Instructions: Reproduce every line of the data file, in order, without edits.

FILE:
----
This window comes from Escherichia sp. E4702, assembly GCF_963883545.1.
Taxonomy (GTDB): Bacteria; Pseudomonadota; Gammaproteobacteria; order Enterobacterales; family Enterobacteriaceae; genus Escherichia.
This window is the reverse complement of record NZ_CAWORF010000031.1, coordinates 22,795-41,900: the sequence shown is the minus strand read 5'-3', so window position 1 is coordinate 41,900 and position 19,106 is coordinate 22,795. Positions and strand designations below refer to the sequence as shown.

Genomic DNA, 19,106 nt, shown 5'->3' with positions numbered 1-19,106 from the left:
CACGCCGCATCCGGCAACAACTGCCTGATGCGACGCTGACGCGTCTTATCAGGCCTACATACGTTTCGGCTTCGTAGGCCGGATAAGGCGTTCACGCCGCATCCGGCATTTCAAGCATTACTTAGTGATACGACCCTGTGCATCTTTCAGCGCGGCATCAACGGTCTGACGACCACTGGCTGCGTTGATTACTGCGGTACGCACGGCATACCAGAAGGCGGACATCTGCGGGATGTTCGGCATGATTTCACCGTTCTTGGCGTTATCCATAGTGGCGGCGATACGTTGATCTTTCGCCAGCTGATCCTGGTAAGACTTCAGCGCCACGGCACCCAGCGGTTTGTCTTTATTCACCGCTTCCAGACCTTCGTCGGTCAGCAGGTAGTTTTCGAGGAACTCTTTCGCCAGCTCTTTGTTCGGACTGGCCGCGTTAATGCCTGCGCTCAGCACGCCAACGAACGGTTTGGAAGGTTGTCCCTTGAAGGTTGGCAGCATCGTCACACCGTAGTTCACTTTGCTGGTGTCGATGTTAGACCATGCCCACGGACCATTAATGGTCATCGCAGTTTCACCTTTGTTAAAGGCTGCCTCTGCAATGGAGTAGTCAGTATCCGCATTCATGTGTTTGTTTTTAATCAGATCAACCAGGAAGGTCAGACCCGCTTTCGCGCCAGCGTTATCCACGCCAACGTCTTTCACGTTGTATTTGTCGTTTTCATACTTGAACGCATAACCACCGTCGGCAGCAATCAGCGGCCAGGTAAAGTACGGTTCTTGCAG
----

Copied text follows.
This window comes from Escherichia sp. E4702, assembly GCF_963883545.1.
Taxonomy (GTDB): Bacteria; Pseudomonadota; Gammaproteobacteria; order Enterobacterales; family Enterobacteriaceae; genus Escherichia.
This window is the reverse complement of record NZ_CAWORF010000031.1, coordinates 22,795-41,900: the sequence shown is the minus strand read 5'-3', so window position 1 is coordinate 41,900 and position 19,106 is coordinate 22,795. Positions and strand designations below refer to the sequence as shown.

Genomic DNA, 19,106 nt, shown 5'->3' with positions numbered 1-19,106 from the left:
CACGCCGCATCCGGCAACAACTGCCTGATGCGACGCTGACGCGTCTTATCAGGCCTACATACGTTTCGGCTTCGTAGGCCGGATAAGGCGTTCACGCCGCATCCGGCATTTCAAGCATTACTTAGTGATACGACCCTGTGCATCTTTCAGCGCGGCATCAACGGTCTGACGACCACTGGCTGCGTTGATTACTGCGGTACGCACGGCATACCAGAAGGCGGACATCTGCGGGATGTTCGGCATGATTTCACCGTTCTTGGCGTTATCCATAGTGGCGGCGATACGTTGATCTTTCGCCAGCTGATCCTGGTAAGACTTCAGCGCCACGGCACCCAGCGGTTTGTCTTTATTCACCGCTTCCAGACCTTCGTCGGTCAGCAGGTAGTTTTCGAGGAACTCTTTCGCCAGCTCTTTGTTCGGACTGGCCGCGTTAATGCCTGCGCTCAGCACGCCAACGAACGGTTTGGAAGGTTGTCCCTTGAAGGTTGGCAGCATCGTCACACCGTAGTTCACTTTGCTGGTGTCGATGTTAGACCATGCCCACGGACCATTAATGGTCATCGCAGTTTCACCTTTGTTAAAGGCTGCCTCTGCAATGGAGTAGTCAGTATCCGCATTCATGTGTTTGTTTTTAATCAGATCAACCAGGAAGGTCAGACCCGCTTTCGCGCCAGCGTTATCCACGCCAACGTCTTTCACGTTGTATTTGTCGTTTTCATACTTGAACGCATAACCACCGTCGGCAGCAATCAGCGGCCAGGTAAAGTACGGTTCTTGCAG